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Generally speaking, it should be easy to find properties that are in foreclosure, pre-foreclosure, are bank-owned (REO) or maybe even available for short sale. Why? According to the Mortgage Bankers Association, 1 out of every 200 homes will eventually be foreclosed on with 250,000 families entering into foreclosure every 3 months.
Although the total number of homes in foreclosure now is still much lower than the mortgage crisis over a decade ago, there are still thousands of homeowners that find themselves unable to make their mortgage payments due to unemployment, divorce, or other reasons. Eventually, the lender forecloses on their home.
Saturday, December 4th
Auction should be the first site you consider when deciding which Foreclosure Listings site to use. Why? Because it's 100% free to use, with no fine print or hidden exclusions or membership fees. Over the last 10+ years, Auction has had more than 4 million registered buyers, with more than 15,000 auctions per year throughout all 50 states - resulting it more than $39 billion in total sales since they got their start.
Getting started is as simple as entering your name, phone number, zip code, and desired password. Voila - you now have access to everything Auction has to offer. You can begin your search by entering your target area (state, county, city, zip code, or address) in the search bar, or click on the Buy dropdown at the top of the page.
Once you've entered a search, you'll be taken to your results list. This list will show you at a glance the address, auction date(s), beds/baths and sq.ft, the estimated resale value, and any minimum opening bid amount. You can also see if there's a buyer's premium, whether the auction is in-person or online, and whether it's bank owned or a foreclosure. This results list can easily be sorted by Property (e.g. number of beds/baths, desired range of sq.ft., and property type like single-family or condo), Asset Type, Auction Type, Condition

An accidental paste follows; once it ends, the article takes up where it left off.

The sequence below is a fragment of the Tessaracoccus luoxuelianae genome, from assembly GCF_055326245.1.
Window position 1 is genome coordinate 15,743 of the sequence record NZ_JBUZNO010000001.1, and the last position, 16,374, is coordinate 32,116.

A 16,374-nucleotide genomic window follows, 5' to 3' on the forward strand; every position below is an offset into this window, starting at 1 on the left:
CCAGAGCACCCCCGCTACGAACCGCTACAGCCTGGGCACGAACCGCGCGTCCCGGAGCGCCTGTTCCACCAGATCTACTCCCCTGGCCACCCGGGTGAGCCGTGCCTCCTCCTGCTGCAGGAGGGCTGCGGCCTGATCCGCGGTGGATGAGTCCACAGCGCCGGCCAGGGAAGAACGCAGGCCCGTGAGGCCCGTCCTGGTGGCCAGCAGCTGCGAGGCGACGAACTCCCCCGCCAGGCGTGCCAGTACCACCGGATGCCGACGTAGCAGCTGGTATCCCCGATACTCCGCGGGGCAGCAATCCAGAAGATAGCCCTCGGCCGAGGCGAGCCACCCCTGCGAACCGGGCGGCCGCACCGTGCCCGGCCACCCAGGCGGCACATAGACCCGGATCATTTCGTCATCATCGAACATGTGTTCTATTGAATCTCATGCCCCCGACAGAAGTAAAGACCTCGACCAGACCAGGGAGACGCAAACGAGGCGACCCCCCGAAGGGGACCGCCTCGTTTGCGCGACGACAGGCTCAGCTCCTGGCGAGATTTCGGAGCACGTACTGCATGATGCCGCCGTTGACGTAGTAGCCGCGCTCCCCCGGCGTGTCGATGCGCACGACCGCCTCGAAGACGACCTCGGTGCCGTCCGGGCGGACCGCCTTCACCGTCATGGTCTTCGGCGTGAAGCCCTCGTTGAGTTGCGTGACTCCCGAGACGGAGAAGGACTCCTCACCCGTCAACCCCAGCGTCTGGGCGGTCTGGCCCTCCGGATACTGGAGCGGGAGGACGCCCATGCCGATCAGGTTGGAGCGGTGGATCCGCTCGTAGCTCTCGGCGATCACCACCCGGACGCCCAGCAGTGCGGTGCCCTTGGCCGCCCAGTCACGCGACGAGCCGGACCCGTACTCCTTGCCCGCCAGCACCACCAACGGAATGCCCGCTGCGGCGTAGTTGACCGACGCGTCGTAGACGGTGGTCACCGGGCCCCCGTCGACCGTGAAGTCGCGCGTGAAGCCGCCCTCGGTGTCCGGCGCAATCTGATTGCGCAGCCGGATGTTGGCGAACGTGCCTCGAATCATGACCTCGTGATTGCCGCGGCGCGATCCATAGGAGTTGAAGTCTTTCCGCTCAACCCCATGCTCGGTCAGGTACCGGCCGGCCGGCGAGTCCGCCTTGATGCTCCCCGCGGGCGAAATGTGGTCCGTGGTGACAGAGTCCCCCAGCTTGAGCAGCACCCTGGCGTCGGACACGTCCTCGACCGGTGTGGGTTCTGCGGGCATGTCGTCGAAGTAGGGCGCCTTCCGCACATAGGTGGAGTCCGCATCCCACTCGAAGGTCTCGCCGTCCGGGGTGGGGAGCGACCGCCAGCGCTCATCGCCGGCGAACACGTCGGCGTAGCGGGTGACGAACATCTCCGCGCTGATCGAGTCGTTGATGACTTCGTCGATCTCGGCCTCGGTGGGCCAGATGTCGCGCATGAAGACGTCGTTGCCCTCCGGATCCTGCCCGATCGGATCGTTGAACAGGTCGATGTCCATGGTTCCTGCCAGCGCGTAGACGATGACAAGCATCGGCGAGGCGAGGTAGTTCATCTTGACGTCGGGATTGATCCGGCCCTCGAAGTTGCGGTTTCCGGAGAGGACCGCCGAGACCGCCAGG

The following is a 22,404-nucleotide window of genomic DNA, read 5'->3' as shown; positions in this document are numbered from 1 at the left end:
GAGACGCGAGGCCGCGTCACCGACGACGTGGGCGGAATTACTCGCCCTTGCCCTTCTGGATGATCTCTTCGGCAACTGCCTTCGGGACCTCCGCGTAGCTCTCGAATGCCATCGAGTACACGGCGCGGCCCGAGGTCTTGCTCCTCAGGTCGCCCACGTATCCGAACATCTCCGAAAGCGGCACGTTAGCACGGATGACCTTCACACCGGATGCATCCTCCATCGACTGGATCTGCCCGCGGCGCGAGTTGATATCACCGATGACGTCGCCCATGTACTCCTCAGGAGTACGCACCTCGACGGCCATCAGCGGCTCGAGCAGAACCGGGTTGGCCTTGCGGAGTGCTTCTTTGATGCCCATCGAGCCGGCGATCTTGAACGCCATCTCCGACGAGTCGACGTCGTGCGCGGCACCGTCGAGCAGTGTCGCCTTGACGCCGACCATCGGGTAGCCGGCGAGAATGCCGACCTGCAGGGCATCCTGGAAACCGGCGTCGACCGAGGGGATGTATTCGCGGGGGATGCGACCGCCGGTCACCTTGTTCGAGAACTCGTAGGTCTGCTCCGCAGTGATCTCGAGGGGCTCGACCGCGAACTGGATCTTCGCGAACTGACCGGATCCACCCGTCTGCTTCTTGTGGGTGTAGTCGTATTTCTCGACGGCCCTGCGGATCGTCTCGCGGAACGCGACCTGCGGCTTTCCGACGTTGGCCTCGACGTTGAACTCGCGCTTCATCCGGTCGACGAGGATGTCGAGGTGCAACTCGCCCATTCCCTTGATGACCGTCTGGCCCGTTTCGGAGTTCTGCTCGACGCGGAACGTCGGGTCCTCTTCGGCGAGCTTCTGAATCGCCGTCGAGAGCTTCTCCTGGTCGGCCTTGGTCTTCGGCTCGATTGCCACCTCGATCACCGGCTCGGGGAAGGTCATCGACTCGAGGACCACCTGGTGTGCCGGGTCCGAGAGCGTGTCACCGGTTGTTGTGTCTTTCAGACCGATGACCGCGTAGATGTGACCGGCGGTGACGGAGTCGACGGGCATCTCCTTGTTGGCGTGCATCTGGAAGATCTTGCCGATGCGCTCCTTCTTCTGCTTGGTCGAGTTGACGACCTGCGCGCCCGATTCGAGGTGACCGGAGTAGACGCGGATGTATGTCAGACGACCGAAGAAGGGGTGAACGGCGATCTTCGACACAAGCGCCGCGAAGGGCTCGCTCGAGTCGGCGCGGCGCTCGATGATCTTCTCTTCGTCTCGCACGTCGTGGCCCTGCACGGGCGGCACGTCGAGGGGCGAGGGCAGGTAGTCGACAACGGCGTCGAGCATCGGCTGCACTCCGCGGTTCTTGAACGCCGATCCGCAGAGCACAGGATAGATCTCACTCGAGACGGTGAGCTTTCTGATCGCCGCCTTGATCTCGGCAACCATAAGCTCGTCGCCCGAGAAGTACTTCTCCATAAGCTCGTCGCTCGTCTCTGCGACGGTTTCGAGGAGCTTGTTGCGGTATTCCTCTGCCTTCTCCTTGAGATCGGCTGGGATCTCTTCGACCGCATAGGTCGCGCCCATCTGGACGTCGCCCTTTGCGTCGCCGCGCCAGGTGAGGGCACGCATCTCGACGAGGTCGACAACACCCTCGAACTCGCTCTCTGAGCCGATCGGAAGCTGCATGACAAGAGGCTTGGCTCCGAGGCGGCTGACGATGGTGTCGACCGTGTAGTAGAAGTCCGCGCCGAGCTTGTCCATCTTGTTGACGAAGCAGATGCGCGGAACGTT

The amount of information available on each foreclosure listing is extensive. First, you can see immediately the estimated resale value, the estimated debt owed by the homeowners (if any), and where the auction is to be held - such as the online auction for the county where the property is located. You can also see details about the property, like the square footage, the year the home was built, number of beds/baths, and so on. Often there are photos, but they may be limited to images from Google Maps and might not include photos inside the residence. Finally, you can quickly see whether the property is cash-only or if financing is allowed, whether the property has received final clearance for auction (you can set up an alert to be notified when the property clears), and if there's any contact information for the property.
Either from the tab at the top of the listing or in the scrolling images below it, you can also see properties similar to the one you're considering. That's a handy way to see what else might be available within your price range, desired property size, or preferred geographic area.
We really love that Auction has a detailed section about Due Diligence on each listing. Click on "Learn how to perform due diligence" for a great tutorial, or simply look at what's available on the listing itself:
If you still have questions, Auction's staff of more than 1000 employees can help. You can reach them via toll-free number Monday-Friday from 6a to 5p Pacific time, via email, or through the website's live chat feature.
One thing to be aware of: unless a listing is described as "Absolute Auction" or "Minimum Bid Auction", there is a minimum selling price set in advance by the Seller. Unless it's prohibited by law in the state where the listing is located, Auction can counter bid on behalf of the Seller until that minimum is reached. In other words, don't get too excited when you see a home with a starting bid of $100 - because chances are good that the minimum selling price will be much higher.